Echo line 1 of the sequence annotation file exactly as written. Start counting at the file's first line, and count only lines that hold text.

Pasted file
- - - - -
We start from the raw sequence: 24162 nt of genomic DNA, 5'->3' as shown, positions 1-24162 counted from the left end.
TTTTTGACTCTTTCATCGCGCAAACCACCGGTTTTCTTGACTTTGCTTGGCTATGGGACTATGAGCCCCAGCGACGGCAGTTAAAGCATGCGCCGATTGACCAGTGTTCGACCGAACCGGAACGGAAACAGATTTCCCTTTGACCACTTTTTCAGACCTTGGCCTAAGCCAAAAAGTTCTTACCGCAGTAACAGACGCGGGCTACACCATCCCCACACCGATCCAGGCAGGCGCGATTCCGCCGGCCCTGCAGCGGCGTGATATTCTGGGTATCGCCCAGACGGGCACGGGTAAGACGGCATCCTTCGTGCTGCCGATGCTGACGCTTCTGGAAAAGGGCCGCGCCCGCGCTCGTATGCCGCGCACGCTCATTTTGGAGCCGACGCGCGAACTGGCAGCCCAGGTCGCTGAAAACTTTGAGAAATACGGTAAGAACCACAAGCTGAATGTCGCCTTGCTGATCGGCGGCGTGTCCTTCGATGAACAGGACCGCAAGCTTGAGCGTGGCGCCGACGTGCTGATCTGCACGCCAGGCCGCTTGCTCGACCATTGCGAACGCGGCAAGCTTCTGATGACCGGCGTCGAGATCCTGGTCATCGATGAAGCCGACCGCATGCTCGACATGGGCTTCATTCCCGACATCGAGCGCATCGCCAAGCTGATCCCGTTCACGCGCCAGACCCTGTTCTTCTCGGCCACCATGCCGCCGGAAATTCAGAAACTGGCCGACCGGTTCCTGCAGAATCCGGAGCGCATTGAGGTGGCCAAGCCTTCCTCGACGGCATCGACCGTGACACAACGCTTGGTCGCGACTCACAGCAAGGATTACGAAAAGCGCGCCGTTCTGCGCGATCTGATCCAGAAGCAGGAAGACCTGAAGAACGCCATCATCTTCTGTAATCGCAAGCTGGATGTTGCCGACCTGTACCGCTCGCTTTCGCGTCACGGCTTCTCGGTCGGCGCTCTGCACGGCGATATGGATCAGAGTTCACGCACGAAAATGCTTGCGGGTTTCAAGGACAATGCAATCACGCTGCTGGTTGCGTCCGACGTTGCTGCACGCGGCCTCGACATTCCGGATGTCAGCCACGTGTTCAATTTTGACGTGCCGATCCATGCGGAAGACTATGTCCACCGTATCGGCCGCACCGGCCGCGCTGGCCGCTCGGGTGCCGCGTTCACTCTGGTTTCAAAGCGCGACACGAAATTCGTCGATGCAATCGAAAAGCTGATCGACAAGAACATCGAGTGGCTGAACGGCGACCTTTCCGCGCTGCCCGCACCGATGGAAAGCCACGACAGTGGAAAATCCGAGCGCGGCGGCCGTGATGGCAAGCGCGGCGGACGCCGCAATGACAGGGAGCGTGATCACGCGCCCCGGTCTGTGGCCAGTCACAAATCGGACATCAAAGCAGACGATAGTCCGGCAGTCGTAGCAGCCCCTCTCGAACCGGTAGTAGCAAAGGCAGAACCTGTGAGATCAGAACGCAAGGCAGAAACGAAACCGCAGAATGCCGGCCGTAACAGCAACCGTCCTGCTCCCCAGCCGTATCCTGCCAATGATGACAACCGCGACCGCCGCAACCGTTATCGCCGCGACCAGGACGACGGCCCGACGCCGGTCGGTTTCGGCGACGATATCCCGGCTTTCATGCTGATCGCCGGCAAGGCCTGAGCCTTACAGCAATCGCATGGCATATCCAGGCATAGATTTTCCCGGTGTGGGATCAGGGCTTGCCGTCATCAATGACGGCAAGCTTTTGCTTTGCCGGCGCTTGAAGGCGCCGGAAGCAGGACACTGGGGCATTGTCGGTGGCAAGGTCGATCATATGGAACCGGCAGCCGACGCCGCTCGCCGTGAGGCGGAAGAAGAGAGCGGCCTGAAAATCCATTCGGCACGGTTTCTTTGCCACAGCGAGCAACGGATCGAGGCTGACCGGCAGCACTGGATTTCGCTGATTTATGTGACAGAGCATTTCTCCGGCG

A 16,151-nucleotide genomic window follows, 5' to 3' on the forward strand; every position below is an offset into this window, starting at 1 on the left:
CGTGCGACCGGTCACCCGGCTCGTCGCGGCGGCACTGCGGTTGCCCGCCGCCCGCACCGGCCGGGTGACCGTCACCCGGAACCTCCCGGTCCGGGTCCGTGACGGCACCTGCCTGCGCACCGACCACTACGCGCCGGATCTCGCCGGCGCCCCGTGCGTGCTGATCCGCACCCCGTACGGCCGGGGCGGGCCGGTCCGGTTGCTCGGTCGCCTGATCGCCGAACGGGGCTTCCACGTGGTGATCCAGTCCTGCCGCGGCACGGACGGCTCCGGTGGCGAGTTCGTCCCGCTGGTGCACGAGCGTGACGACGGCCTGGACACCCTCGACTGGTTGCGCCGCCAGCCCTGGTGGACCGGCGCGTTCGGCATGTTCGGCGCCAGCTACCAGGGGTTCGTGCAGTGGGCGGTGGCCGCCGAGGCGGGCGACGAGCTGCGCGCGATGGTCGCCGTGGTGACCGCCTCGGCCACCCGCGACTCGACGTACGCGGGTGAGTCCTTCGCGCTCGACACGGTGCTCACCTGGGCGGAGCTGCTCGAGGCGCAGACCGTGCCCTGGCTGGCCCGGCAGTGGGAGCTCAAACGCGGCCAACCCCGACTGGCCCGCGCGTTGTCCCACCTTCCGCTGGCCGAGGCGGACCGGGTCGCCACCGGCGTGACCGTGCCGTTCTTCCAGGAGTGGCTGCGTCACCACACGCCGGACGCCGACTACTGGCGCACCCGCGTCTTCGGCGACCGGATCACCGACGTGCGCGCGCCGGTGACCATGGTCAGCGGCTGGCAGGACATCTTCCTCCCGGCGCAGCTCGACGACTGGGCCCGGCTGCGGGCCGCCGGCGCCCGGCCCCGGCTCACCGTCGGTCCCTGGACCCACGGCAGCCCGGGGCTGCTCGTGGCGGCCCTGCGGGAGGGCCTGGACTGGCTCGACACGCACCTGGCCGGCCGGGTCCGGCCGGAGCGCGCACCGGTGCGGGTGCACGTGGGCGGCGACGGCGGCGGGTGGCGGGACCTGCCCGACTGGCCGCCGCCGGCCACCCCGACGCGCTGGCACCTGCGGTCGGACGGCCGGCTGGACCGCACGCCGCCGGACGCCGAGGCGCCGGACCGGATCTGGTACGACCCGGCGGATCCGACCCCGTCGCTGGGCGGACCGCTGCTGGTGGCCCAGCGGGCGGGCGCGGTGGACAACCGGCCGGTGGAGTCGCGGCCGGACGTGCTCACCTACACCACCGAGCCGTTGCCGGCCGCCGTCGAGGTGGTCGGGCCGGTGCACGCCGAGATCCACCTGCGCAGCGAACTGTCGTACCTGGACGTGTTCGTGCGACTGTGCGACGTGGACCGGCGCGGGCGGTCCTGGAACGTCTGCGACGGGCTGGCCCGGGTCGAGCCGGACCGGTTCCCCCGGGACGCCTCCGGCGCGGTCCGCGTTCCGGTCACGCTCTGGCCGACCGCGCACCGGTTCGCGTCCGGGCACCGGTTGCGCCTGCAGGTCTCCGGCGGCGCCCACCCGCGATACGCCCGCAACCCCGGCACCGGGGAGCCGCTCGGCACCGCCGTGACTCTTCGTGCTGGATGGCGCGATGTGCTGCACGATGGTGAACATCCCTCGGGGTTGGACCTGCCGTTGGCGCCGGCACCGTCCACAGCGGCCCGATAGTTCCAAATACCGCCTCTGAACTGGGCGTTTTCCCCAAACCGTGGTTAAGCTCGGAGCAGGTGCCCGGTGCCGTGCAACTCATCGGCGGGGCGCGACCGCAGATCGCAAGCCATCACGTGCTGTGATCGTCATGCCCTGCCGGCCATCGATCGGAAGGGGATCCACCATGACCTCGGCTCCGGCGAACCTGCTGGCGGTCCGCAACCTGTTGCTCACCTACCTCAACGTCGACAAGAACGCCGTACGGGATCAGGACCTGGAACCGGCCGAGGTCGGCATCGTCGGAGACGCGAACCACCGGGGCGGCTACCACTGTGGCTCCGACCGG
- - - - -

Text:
We start from the raw sequence: 24162 nt of genomic DNA, 5'->3' as shown, positions 1-24162 counted from the left end.